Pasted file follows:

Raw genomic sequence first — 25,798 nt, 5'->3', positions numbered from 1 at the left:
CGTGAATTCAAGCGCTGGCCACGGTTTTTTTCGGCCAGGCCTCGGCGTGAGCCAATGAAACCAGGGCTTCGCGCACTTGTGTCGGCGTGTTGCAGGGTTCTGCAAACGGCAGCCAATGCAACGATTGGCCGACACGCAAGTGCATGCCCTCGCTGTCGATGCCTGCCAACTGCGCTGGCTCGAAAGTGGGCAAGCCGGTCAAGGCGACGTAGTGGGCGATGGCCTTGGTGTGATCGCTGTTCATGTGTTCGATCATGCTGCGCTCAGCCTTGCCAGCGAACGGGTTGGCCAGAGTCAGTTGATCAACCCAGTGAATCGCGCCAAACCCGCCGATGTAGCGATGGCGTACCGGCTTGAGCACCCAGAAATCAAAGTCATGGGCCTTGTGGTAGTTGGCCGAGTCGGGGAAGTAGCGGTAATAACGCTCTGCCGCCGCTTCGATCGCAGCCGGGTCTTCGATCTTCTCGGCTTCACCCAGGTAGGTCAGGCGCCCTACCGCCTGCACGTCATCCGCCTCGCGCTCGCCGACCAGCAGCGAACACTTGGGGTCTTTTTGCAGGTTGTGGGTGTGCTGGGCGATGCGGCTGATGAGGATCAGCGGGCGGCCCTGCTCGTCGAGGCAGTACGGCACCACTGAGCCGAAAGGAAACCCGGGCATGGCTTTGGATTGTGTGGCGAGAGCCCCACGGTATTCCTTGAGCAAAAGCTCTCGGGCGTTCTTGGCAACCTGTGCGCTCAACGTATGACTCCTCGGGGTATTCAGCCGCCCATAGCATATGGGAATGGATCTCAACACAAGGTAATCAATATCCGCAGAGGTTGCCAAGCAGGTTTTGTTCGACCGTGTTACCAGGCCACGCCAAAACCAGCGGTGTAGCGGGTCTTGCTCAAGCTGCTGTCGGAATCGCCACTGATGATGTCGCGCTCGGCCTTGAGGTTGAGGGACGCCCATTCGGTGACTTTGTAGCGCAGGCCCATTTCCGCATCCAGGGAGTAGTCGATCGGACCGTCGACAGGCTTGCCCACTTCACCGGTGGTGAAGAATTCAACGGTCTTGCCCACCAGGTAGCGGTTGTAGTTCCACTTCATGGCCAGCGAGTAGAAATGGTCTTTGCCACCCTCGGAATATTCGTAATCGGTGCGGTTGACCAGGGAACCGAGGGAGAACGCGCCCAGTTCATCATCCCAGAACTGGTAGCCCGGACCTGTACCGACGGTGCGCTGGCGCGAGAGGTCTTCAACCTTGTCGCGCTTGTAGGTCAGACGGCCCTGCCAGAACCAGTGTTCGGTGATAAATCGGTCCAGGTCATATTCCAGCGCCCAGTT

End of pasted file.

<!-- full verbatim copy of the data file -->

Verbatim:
Raw genomic sequence first — 25,798 nt, 5'->3', positions numbered from 1 at the left:
CGTGAATTCAAGCGCTGGCCACGGTTTTTTTCGGCCAGGCCTCGGCGTGAGCCAATGAAACCAGGGCTTCGCGCACTTGTGTCGGCGTGTTGCAGGGTTCTGCAAACGGCAGCCAATGCAACGATTGGCCGACACGCAAGTGCATGCCCTCGCTGTCGATGCCTGCCAACTGCGCTGGCTCGAAAGTGGGCAAGCCGGTCAAGGCGACGTAGTGGGCGATGGCCTTGGTGTGATCGCTGTTCATGTGTTCGATCATGCTGCGCTCAGCCTTGCCAGCGAACGGGTTGGCCAGAGTCAGTTGATCAACCCAGTGAATCGCGCCAAACCCGCCGATGTAGCGATGGCGTACCGGCTTGAGCACCCAGAAATCAAAGTCATGGGCCTTGTGGTAGTTGGCCGAGTCGGGGAAGTAGCGGTAATAACGCTCTGCCGCCGCTTCGATCGCAGCCGGGTCTTCGATCTTCTCGGCTTCACCCAGGTAGGTCAGGCGCCCTACCGCCTGCACGTCATCCGCCTCGCGCTCGCCGACCAGCAGCGAACACTTGGGGTCTTTTTGCAGGTTGTGGGTGTGCTGGGCGATGCGGCTGATGAGGATCAGCGGGCGGCCCTGCTCGTCGAGGCAGTACGGCACCACTGAGCCGAAAGGAAACCCGGGCATGGCTTTGGATTGTGTGGCGAGAGCCCCACGGTATTCCTTGAGCAAAAGCTCTCGGGCGTTCTTGGCAACCTGTGCGCTCAACGTATGACTCCTCGGGGTATTCAGCCGCCCATAGCATATGGGAATGGATCTCAACACAAGGTAATCAATATCCGCAGAGGTTGCCAAGCAGGTTTTGTTCGACCGTGTTACCAGGCCACGCCAAAACCAGCGGTGTAGCGGGTCTTGCTCAAGCTGCTGTCGGAATCGCCACTGATGATGTCGCGCTCGGCCTTGAGGTTGAGGGACGCCCATTCGGTGACTTTGTAGCGCAGGCCCATTTCCGCATCCAGGGAGTAGTCGATCGGACCGTCGACAGGCTTGCCCACTTCACCGGTGGTGAAGAATTCAACGGTCTTGCCCACCAGGTAGCGGTTGTAGTTCCACTTCATGGCCAGCGAGTAGAAATGGTCTTTGCCACCCTCGGAATATTCGTAATCGGTGCGGTTGACCAGGGAACCGAGGGAGAACGCGCCCAGTTCATCATCCCAGAACTGGTAGCCCGGACCTGTACCGACGGTGCGCTGGCGCGAGAGGTCTTCAACCTTGTCGCGCTTGTAGGTCAGACGGCCCTGCCAGAACCAGTGTTCGGTGATAAATCGGTCCAGGTCATATTCCAGCGCCCAGTT